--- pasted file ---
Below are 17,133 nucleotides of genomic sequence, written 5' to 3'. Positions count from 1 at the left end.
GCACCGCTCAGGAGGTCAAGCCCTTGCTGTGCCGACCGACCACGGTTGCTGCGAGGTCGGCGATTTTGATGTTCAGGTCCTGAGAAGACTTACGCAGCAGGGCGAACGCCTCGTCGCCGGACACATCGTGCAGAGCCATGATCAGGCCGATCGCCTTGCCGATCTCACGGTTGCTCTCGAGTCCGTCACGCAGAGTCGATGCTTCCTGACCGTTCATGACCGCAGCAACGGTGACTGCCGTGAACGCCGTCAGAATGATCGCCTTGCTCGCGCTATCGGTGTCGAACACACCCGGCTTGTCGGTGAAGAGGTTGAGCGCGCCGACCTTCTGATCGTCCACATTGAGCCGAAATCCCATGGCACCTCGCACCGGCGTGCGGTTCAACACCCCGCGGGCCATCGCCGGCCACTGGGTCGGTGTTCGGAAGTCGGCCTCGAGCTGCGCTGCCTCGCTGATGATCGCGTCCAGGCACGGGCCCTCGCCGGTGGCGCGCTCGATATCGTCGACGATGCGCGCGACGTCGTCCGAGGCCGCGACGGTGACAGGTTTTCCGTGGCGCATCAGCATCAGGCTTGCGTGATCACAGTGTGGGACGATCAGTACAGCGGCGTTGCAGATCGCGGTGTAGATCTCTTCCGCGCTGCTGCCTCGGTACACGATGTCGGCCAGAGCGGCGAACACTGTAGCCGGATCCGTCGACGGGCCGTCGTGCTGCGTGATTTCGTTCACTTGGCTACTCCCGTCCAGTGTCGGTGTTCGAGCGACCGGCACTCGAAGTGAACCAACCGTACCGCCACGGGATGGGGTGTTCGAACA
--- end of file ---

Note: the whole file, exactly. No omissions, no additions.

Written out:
Below are 17,133 nucleotides of genomic sequence, written 5' to 3'. Positions count from 1 at the left end.
GCACCGCTCAGGAGGTCAAGCCCTTGCTGTGCCGACCGACCACGGTTGCTGCGAGGTCGGCGATTTTGATGTTCAGGTCCTGAGAAGACTTACGCAGCAGGGCGAACGCCTCGTCGCCGGACACATCGTGCAGAGCCATGATCAGGCCGATCGCCTTGCCGATCTCACGGTTGCTCTCGAGTCCGTCACGCAGAGTCGATGCTTCCTGACCGTTCATGACCGCAGCAACGGTGACTGCCGTGAACGCCGTCAGAATGATCGCCTTGCTCGCGCTATCGGTGTCGAACACACCCGGCTTGTCGGTGAAGAGGTTGAGCGCGCCGACCTTCTGATCGTCCACATTGAGCCGAAATCCCATGGCACCTCGCACCGGCGTGCGGTTCAACACCCCGCGGGCCATCGCCGGCCACTGGGTCGGTGTTCGGAAGTCGGCCTCGAGCTGCGCTGCCTCGCTGATGATCGCGTCCAGGCACGGGCCCTCGCCGGTGGCGCGCTCGATATCGTCGACGATGCGCGCGACGTCGTCCGAGGCCGCGACGGTGACAGGTTTTCCGTGGCGCATCAGCATCAGGCTTGCGTGATCACAGTGTGGGACGATCAGTACAGCGGCGTTGCAGATCGCGGTGTAGATCTCTTCCGCGCTGCTGCCTCGGTACACGATGTCGGCCAGAGCGGCGAACACTGTAGCCGGATCCGTCGACGGGCCGTCGTGCTGCGTGATTTCGTTCACTTGGCTACTCCCGTCCAGTGTCGGTGTTCGAGCGACCGGCACTCGAAGTGAACCAACCGTACCGCCACGGGATGGGGTGTTCGAACA